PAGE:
Linked by Thom Holwerda on Tue 11th Mar 2008 10:05 UTC, submitted by Chezz
FreeBSD "Since the conclusion of the SMPng project, the focus of SMP development in FreeBSD has shifted from deploying locking infrastructure to careful profiling and optimization of kernel SMP strategies for increased performance on common workloads. FreeBSD 7.0 was the first release to benefit from this optimization work." The status of this work includes MySQL workload benchmarks and memory allocator performance in the new FreeBSD 8 branch. Also, here is a recent presentation showing FreeBSD compared to several other operating systems like NetBSD, DrangonFly, Solaris, and Linux.
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It would be nice...
by kaiwai on Tue 11th Mar 2008 12:06 UTC
kaiwai
Member since:
2005-07-06

I've gone to the FreeBSD.org; it would be nice if the updated their website. Their SMP page hasn't been updated since 02/25/2007 - I"m sure something has happened in 1 year!

I remember a while back FreeBSD core developers were complaining that they couldn't get enough programmers - and yet, when you look at their website, with the lack of regular updating, it screams, "there is no drive or passion in the project".

I know I'm going to get slammed for this, but lets face the reality of the situation, if a budding programmer is looking for a project to contribute to - are they going to contribute to a project that appears (through the lack of updating the website) on deaths door or look at a project where there is constant buzz, communication and drive to inform the public where the project is heading.

Reply Score: 2

RE: It would be nice...
by Oliver on Tue 11th Mar 2008 12:16 in reply to "It would be nice..."
Oliver Member since:
2006-07-15

Most real programmers do not look at websites, it's something for the enduser at the desktop.

Reply Parent Score: 0

RE[2]: It would be nice...
by kaiwai on Tue 11th Mar 2008 12:24 in reply to "RE: It would be nice..."
kaiwai Member since:
2005-07-06

Most real programmers do not look at websites, it's something for the enduser at the desktop.


Even so; if they're not going to update it, why have it? A 'real programmer' is that the same thing as a 'real Scotsman Fallacy'? come on, if you're a programmer or an end user, the first point of contact is the website, if no one can be bothered communicating information to the public via their front, then why even take an interest in either using the product or contributing to it.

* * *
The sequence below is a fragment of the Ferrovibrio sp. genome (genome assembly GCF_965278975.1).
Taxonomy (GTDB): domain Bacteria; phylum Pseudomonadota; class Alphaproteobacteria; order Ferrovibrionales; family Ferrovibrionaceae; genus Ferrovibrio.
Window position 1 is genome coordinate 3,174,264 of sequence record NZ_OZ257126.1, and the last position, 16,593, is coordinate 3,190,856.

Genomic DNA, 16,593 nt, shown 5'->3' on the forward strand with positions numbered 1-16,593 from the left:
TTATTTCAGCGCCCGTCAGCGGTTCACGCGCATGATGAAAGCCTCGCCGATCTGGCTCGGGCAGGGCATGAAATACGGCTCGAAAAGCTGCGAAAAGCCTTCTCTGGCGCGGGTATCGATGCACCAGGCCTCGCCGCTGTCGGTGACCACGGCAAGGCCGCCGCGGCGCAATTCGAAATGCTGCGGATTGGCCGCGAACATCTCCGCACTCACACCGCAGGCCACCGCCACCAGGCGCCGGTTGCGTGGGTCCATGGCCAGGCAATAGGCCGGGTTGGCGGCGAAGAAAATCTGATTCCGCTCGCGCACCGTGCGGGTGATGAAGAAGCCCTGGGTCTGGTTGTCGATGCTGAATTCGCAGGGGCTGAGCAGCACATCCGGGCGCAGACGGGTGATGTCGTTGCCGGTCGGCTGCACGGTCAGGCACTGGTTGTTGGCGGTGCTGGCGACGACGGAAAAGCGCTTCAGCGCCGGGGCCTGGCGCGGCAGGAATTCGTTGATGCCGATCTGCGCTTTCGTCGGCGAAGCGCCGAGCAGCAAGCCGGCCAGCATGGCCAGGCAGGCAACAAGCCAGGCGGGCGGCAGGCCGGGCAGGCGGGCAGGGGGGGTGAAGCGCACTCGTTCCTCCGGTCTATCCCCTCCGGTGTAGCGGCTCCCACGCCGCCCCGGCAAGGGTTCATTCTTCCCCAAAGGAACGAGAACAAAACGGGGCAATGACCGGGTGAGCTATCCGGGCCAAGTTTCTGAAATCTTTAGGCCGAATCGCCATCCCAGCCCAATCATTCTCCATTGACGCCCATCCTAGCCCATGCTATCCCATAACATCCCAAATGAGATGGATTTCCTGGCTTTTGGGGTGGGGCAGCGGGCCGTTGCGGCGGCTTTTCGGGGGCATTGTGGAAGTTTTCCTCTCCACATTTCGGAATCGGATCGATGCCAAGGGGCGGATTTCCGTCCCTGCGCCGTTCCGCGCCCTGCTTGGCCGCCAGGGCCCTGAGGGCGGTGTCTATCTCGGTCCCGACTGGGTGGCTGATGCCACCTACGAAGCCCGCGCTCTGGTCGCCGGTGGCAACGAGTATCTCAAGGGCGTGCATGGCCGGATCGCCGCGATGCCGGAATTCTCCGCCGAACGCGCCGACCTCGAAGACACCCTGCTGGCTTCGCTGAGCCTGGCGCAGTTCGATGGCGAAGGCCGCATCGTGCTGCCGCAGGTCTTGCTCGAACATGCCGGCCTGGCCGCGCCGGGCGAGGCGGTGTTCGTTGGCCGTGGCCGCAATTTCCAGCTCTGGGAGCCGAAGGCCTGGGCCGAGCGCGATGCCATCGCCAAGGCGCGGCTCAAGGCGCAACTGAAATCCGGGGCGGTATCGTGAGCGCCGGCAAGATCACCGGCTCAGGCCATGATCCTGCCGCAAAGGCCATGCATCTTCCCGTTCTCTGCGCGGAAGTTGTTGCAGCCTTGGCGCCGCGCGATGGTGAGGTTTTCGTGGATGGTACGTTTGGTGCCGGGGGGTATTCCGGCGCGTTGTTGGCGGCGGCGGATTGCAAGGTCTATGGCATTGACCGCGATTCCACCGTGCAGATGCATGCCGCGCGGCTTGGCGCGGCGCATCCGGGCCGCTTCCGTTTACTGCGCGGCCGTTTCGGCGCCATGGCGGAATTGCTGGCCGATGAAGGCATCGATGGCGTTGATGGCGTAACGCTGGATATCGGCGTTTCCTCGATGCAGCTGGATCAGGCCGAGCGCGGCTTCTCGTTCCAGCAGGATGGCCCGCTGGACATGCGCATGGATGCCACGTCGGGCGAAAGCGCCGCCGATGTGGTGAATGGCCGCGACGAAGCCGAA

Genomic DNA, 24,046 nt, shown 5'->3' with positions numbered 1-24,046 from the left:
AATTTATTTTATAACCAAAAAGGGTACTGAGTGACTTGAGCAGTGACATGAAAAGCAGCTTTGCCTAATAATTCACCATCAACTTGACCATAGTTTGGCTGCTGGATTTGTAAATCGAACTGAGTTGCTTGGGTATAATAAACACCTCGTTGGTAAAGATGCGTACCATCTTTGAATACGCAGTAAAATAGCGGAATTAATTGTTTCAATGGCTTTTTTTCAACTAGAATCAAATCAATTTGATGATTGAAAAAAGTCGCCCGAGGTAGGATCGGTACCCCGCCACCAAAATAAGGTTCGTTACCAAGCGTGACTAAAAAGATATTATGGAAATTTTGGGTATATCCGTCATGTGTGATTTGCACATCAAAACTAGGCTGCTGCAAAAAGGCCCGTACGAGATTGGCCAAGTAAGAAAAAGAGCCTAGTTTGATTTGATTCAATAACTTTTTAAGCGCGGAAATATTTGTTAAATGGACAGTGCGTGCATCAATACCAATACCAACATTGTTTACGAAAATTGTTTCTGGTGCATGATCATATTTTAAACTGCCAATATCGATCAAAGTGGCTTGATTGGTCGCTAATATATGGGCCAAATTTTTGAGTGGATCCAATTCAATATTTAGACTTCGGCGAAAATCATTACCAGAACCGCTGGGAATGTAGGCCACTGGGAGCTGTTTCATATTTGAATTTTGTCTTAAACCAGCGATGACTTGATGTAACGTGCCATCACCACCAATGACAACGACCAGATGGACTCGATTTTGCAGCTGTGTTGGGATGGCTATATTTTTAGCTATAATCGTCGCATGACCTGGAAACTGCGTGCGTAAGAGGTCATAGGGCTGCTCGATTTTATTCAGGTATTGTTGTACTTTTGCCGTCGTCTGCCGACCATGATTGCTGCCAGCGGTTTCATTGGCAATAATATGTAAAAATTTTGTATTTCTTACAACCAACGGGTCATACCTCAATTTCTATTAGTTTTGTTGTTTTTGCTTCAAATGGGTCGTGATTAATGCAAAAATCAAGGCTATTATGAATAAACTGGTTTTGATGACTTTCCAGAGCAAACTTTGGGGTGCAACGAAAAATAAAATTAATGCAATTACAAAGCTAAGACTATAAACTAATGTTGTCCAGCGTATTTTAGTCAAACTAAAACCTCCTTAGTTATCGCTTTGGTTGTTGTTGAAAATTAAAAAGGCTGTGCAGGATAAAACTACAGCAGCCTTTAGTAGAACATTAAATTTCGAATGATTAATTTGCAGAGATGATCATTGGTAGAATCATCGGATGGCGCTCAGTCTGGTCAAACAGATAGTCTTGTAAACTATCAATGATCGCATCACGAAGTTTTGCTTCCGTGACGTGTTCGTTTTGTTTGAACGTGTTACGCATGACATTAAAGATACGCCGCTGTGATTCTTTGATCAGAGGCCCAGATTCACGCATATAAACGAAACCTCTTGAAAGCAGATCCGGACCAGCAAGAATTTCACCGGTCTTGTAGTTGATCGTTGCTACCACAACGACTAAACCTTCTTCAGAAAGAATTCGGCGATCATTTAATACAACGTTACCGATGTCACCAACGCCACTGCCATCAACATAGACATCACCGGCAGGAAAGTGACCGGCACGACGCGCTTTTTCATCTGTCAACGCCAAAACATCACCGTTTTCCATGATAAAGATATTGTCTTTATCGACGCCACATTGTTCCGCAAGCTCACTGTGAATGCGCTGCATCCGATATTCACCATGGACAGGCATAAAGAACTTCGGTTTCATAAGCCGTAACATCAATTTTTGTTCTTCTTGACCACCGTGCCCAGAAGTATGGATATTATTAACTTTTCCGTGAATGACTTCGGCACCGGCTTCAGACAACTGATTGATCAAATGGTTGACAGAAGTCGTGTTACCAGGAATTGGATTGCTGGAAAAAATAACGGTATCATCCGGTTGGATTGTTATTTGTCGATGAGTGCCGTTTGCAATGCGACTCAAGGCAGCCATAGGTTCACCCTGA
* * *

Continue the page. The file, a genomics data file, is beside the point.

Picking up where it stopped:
Reply Parent Score: 6

RE: It would be nice...
by sonic2000gr on Tue 11th Mar 2008 16:12 in reply to "It would be nice..."
sonic2000gr Member since:
2007-05-20


and yet, when you look at their website, with the lack of regular updating, it screams, "there is no drive or passion in the project".


This is not true. There is enough drive and passion in the project. A quick look at what was accomplished with 7.0-RELEASE is proof enough.

The website: It is rebuilt daily. Obviously, not all sections are updated very regularly. Keep in mind that a lot of the more technical stuff needs to be written by the people who understand them better: the coders. They are probably just hacking away now ;)

Documentation of FreeBSD tends to be of the best kind around, compared to any OS, commercial or not. Have a look at the articles, the handbook etc. These are in constant development and a lot of people are helping. Follow the mailing lists like -questions and -doc for a while and you will see what I mean.

Reply Parent Score: 5

RE: It would be nice...
by Don T. Bothers on Tue 11th Mar 2008 16:22 in reply to "It would be nice..."
Don T. Bothers Member since:
2006-03-15

"I've gone to the FreeBSD.org; it would be nice if the updated their website. Their SMP page hasn't been updated since 02/25/2007 - I"m sure something has happened in 1 year!"

On the contrary, I find the FreeBSD website one of the more commonly updated websites. What you are referring to is a legacy page that has been kept there for historical reasons only. Since 2/25/2007, the SMP project has been deemed successfully completed and that page will no longer be updated. If you want a status of what has happened and what needs work, go here: http://wiki.freebsd.org/SMPTODO

"I know I'm going to get slammed for this, but lets face the reality of the situation, if a budding programmer is looking for a project to contribute to - are they going to contribute to a project that appears (through the lack of updating the website) on deaths door or look at a project where there is constant buzz, communication and drive to inform the public where the project is heading."

What project the programmer chooses really depends on what kind of programmer the budding programmer wants to be. If he wants to be a real programmer, the choices are pretty limited to kernels, compilers, languages, and databases. If you want to do kernels, I personally think FreeBSD stacks up better against Solaris and Linux as it is also an advanced kernel that gives you the opportunity to make an impact within the project in terms of both code and design, that allows you to work in a true team/project setting, and that provides for a consistent vision throughout. Unless you work for Sun, you will be basically restricted to bug fixes for life. Similarly, Linux development is such a mess with poor standards and a kernel that changes rapidly without reason, that also will lead any new developer to a life of bug fixes.

Reply Parent Score: 4

RE[2]: It would be nice...
by Oliver on Tue 11th Mar 2008 17:59 in reply to "RE: It would be nice..."
Oliver Member since:
2006-07-15

>if a budding programmer is looking for a project to contribute to

He will usually knock on the door of a suitable mailinglist as usual in every single free operating system, even in Solaris community.

Reply Parent Score: 2